Peter William Lambos is a huge silver lining guy. I look for them everywhere, and though they are harder to find in certain aspects of life, they are always there — and I do my best to seek them out when things seem all doom and gloom.
It’s hard, however, to have any positive feelings when contracting Covid-19; that goes double when on a boys’ vacation to New Mexico. Unfortunately, that scenario came to light last week.
The trip out west was months in the making. Six close buddies from college and I carved out a week to commit to a vacation on a cattle ranch two hours north of Albuquerque, in a town called El Rito, where the population of our house rivaled the entire town.
Our Airbnb was set in a desert valley with three mountain ranges surrounding us. No cell service, no general store within 30 minutes of driving, and coffee with cows in the morning — total serenity. The seven of us had a week to enjoy New Mexico and get in all the vacation things we hoped for: skiing, golfing, spa day, a trip to Santa Fe and some hikes mixed in.
And then, fringe-guy covid butted in and joined the party.
We arrived in New Mexico on the morning of March 10; by the time we got to our Airbnb that night, the first lad fell ill. He recovered well the next day, but by Sunday, two more of us got the covid nasties. I was one of those Sunday sicklings, coming down with a fever, body aches, sore throat, and chills. By Monday at noon, my symptoms dissipated; the other buddy who got sick along with me was fine as well. If we were not vaccinated and boosted, it would have a been a world of misery that lasted much longer than 24 hours.
By Monday night, another friend was ravaged by coughing and phlegm. It was time for a covid test. The guy who got sick alongside me decided to test — and whaddya know, positive.
Things hit the proverbial fan.
Calls to the CDC hotline soon commenced on phones other than mine. It was Monday night; we all had flights on Thursday to go home.
We faced a nasty scenario made worse by being two time zones away from our homes. Our propositions: Stay in New Mexico, quarantine, and spend roughly $1,000+ shuffling flights, rental cars and adding on time at the Airbnb, or hope that we were OK to go home.
Thankfully, Thursday was 72 hours away. For me and the other Sunday sick men, our symptoms were gone by Monday, and since our flight was Thursday night at 11:30 pm, the CDC informed us we were all right to travel and be in and around crowds, so long as we wore KN95 masks and were symptom-free for more than 72 hours. we were.
What would we have done if we had contracted Covid a day before our flights home? I take no shame in saying that none of us had the funds to spend what was needed to shuffle things around and extend our stay. We would have been forced to either go into credit-card debt or travel with covid, roll the dice, and hope we didn’t infect anyone.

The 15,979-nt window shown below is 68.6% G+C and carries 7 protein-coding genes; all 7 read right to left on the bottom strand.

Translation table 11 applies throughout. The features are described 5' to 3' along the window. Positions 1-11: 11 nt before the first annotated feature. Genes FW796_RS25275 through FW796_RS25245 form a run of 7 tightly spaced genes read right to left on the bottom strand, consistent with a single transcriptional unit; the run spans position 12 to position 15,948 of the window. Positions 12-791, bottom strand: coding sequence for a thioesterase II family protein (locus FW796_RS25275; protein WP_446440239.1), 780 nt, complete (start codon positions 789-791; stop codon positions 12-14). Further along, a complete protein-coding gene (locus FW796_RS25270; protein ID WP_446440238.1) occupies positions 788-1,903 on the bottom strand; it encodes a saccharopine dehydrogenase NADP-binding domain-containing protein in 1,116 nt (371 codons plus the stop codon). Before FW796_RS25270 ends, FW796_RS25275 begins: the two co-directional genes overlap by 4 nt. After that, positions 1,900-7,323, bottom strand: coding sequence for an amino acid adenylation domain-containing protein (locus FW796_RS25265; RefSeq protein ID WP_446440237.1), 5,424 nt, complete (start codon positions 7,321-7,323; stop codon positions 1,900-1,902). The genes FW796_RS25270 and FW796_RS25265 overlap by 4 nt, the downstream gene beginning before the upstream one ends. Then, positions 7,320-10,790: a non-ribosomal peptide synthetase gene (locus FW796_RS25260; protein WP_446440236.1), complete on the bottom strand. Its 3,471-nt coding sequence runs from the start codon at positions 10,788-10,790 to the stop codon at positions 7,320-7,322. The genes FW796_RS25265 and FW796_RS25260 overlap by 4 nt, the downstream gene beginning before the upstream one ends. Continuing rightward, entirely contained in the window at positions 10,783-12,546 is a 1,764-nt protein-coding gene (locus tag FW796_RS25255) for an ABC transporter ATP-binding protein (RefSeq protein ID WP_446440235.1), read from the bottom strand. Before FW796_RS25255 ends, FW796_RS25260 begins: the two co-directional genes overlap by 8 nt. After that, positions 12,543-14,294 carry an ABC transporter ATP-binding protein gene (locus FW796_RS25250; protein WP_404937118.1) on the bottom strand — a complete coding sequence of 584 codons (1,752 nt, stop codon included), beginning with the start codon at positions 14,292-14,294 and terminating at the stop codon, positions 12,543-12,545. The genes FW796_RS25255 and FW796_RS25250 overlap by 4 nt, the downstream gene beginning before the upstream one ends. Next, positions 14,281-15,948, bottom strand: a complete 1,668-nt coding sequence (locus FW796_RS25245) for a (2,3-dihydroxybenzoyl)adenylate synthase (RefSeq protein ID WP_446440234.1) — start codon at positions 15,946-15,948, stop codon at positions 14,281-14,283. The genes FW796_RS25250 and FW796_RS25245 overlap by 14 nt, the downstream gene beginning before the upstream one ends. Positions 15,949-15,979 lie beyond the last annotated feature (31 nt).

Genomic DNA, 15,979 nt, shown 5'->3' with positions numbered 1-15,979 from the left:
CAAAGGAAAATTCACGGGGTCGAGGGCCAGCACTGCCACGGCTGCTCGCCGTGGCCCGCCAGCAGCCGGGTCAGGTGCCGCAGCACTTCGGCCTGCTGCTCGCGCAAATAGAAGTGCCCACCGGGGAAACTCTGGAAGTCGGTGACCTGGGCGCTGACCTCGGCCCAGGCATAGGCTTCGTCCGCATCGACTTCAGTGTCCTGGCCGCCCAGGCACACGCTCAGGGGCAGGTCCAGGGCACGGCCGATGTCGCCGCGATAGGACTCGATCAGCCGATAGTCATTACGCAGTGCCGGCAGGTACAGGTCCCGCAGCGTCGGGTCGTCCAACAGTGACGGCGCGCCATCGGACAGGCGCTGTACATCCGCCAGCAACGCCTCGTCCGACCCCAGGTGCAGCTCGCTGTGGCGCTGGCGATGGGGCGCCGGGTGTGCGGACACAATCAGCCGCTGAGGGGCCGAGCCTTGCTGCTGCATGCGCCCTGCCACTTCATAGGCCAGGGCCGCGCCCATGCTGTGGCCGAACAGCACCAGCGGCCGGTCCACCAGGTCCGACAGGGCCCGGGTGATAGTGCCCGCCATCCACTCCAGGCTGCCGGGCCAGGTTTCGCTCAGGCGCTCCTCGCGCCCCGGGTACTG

It’s a circumstance that forces a choice between finances and morals: Put yourself and/or your family in a fiscal strait, or accept that one or more fellow travelers may contract covid from us with a number of physical consequences possibly following.
It didn’t come to that, but I’ll bet hundreds of people and families on vacation have been in that situation.
By the time Thursday’s flight home arrived, all who contracted covid were beyond the 72 hours of not having symptoms. And, we were lucky not only that we didn’t have life-threatening symptoms, but were far removed from society, were all together, and had enough food and snacks to sustain our quarantine movie marathon.
Our Airbnb had couches that you sink into and a DVD collection that made our millennial eyes sparkle. Hundreds of movies from the late 1990s and early and mid-2000s lined the shelves below the TV. For the time we were quarantined, we hit all of the classics we could — “Mission Impossible,” “The Matrix,” “The Patriot,” “Blade,” “The Last Samurai” and even the two live-action Scooby-Doo movies. Movie marathons were a must to keep us from going insane; visits to the cows helped too.
All in all, it was a great vacation. Even with covid — which I did not enjoy and do not recommend contracting — all the guys got to hang out with one another for a week that was capped off by movies that came out at a time when Tom Cruise and Mel Gibson were living legends.
As we get older and life goes on and getting together grows more difficult, it’s weeks like that in New Mexico that we’ll look back on with the utmost fondness. Even with fringe guy covid in attendance.
Pete Lambos is the sports editor at the times. Contact him at (315) 789-3333, ext. 241, or email@example.com